South Gloucestershire social worker struck off for fraud

May 21 2019
South Gloucestershire social worker struck off for fraud

A SOCIAL worker has been struck off for fiddling South Gloucestershire Council out of almost £3,500 by falsely claiming hours she did not work.

Jane Rosalind Gordon manually recorded her clocking-in-and-out times deliberately incorrectly over a two-year period, a tribunal heard.

When her boss became suspicious, he told her to use the authority’s automated swipe-card system to register her working hours.

But Mrs Gordon reverted to manually recording her start and finish times, prompting an internal investigation. It found that, between January 2015 and February 2017, she falsely claimed 385 hours of work, totalling £3,468 in earnings she was not entitled to.

A health and care professions tribunal in London on May 10, ruled that her dishonesty amounted to misconduct and her fitness to practice was impaired, and ordered her to be struck off the register.

At a previous hearing the panel found the allegations proven and suspended Mrs Gordon for six months to allow her to “reflect on her past misconduct and take steps to remediate her misconduct”.

But last week’s tribunal, which she did not attend, heard that she had refused to engage with the Health and Care Professions Council (HCPC) since then and “wanted no further dealings with the HCPC and that she would return any correspondence sent to her” by the professional body.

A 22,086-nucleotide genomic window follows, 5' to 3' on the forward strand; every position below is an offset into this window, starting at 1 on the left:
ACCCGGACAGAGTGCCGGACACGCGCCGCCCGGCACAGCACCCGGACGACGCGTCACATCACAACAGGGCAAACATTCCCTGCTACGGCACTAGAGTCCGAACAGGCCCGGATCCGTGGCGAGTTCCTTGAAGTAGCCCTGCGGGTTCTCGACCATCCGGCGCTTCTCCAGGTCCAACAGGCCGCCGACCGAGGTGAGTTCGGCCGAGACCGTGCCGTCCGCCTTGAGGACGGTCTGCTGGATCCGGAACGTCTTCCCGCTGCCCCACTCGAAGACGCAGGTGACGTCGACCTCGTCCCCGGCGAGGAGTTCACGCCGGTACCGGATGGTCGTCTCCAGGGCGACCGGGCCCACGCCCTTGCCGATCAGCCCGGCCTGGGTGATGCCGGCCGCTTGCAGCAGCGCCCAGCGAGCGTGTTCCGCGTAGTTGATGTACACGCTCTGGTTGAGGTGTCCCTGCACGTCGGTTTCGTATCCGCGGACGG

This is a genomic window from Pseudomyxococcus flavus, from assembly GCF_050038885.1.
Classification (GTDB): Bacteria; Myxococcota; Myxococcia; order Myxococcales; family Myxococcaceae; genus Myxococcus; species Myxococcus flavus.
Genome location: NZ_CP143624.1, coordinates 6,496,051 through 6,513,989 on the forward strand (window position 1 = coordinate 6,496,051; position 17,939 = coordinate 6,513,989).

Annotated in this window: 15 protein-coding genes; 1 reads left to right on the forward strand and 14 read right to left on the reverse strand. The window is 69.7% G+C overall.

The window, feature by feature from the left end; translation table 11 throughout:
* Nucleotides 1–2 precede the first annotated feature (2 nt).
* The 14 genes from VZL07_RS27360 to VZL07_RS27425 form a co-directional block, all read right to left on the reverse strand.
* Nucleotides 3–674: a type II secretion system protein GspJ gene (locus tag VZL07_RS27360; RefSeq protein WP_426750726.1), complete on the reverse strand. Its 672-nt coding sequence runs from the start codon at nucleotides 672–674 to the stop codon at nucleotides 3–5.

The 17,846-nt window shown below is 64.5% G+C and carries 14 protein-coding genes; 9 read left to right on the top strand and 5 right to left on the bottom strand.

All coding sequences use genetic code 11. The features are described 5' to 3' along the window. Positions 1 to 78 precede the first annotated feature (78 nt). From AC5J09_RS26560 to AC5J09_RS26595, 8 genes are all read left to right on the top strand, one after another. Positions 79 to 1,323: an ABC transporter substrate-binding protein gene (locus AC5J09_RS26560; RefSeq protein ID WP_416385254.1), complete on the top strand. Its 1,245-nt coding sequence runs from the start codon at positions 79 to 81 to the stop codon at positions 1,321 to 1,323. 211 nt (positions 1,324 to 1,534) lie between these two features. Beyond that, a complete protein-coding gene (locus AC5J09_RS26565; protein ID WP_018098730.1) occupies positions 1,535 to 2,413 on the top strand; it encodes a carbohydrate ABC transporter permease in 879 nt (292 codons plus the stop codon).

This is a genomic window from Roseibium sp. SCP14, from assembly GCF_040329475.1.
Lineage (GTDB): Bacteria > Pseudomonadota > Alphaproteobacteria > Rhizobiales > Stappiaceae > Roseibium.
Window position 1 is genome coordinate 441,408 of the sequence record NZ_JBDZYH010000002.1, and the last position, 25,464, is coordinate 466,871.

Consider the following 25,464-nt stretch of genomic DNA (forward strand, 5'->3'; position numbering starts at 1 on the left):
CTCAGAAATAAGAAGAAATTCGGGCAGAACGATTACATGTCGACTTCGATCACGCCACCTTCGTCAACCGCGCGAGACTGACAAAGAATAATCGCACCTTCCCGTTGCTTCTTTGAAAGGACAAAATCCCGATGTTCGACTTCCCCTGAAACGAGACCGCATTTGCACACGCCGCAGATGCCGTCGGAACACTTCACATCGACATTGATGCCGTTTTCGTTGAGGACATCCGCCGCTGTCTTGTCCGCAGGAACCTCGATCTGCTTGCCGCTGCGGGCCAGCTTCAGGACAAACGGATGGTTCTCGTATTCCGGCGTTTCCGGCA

Mrs Gordon was employed by South Gloucestershire Council for 16 years until March 2017, first as a care manager/social worker and then as a social work senior practitioner.

She had insisted the clocking-in timings were a “data error” and “unintentional”, but the panel rejected her arguments.

The tribunal’s report said: “In September 2015 the registrant’s manager, noticed that the registrant was arriving late for work and leaving early but that her time recording of her hours of work did not reflect this.

He advised her to use the automated scanning system to record her hours of work and to stop manually recording her start and finish times.

In January 2017, he again observed that the registrant was arriving after the start time for her contractual working hours and leaving before they ended.

On checking the registrant’s time recording, it appeared that the registrant had resumed manually recording her start and finish times.”

Mrs Gordon, who had a previously unblemished record, had told the hearing in November that she felt “overwhelmed by pressures in her personal life and consequently was unable to consider the information provided to her by PE or to take it in”.

But in their ruling the tribunal members said: “Given the serious nature of the misconduct, which involved dishonesty over a prolonged period concerning a significant sum of money, the panel considered the matter too serious to take no action or for a caution order.

The review panel has been presented with no evidence of reflection or remediation by the registrant, who has positively disengaged from her regulator.

In all the circumstances, the panel determined that the only appropriate and proportionate sanction was a striking-off order.”

By Adam Postans, Local Democracy Reporting Service